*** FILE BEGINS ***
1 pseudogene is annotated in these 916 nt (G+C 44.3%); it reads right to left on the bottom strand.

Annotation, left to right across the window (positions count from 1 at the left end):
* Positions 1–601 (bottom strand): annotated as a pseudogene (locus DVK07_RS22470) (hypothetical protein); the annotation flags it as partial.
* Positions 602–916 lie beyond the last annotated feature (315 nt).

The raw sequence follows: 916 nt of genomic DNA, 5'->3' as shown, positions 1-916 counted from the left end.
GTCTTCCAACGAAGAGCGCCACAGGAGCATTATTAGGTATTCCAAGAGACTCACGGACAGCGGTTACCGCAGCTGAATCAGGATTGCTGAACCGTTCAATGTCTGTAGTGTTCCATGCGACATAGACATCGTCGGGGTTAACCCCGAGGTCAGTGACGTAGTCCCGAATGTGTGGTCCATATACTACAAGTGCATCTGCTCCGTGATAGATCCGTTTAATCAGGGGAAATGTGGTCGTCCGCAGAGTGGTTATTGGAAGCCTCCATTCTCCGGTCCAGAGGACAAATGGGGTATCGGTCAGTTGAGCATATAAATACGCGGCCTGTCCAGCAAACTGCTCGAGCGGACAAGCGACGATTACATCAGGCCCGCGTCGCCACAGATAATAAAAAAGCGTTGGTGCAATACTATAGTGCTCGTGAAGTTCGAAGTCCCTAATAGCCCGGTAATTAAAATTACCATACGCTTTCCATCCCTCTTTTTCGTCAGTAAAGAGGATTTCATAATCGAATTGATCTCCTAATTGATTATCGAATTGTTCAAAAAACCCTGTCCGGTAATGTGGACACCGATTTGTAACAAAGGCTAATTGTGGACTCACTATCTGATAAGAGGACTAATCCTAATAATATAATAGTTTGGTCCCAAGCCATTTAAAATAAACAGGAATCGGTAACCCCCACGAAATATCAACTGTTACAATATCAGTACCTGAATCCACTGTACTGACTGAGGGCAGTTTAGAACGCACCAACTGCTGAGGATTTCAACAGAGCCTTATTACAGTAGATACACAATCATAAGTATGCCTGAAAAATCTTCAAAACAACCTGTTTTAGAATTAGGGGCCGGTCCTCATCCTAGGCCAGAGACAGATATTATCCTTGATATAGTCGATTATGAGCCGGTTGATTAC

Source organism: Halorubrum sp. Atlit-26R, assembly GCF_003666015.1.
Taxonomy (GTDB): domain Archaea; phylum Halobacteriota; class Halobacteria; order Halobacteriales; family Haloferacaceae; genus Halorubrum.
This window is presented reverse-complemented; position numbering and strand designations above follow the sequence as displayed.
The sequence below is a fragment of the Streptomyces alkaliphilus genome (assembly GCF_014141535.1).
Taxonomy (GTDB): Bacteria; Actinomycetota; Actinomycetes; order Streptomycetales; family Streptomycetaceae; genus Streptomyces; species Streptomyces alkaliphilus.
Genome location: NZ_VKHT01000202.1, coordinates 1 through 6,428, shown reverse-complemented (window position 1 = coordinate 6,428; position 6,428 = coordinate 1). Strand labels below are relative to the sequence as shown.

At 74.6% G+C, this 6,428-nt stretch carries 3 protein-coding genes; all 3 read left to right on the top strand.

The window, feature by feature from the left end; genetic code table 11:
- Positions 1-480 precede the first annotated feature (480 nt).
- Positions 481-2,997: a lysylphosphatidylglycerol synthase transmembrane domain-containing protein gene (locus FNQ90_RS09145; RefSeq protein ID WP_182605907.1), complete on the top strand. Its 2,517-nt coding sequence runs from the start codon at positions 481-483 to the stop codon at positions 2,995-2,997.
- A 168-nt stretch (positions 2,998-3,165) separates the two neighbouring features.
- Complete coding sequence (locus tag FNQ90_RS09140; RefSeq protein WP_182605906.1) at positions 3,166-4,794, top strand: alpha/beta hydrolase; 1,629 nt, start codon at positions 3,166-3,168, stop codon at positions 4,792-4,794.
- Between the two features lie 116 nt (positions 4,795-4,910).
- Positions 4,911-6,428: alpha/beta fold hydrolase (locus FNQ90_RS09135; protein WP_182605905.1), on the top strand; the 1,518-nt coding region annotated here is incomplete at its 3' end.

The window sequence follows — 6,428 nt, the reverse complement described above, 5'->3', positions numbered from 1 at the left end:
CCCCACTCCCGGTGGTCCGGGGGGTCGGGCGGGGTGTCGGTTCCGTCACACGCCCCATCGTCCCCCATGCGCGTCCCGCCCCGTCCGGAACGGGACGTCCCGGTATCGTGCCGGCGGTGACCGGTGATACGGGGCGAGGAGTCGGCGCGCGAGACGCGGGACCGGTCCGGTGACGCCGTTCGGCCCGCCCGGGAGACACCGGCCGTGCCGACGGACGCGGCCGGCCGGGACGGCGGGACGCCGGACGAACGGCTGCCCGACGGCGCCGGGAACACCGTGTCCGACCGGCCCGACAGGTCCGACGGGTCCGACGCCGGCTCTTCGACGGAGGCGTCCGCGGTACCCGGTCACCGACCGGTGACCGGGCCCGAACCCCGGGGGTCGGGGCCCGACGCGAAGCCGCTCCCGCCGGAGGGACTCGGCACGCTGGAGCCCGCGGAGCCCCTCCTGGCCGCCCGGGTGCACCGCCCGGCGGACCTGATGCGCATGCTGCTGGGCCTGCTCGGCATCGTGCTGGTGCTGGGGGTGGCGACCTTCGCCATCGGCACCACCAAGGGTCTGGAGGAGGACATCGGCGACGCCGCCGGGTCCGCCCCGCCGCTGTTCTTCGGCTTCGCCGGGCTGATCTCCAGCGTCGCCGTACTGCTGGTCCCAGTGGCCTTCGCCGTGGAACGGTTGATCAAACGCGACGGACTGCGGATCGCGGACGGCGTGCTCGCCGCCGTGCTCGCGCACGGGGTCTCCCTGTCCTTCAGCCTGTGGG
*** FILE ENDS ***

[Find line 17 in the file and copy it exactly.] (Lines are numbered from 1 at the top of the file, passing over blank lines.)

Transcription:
- A 168-nt stretch (positions 2,998-3,165) separates the two neighbouring features.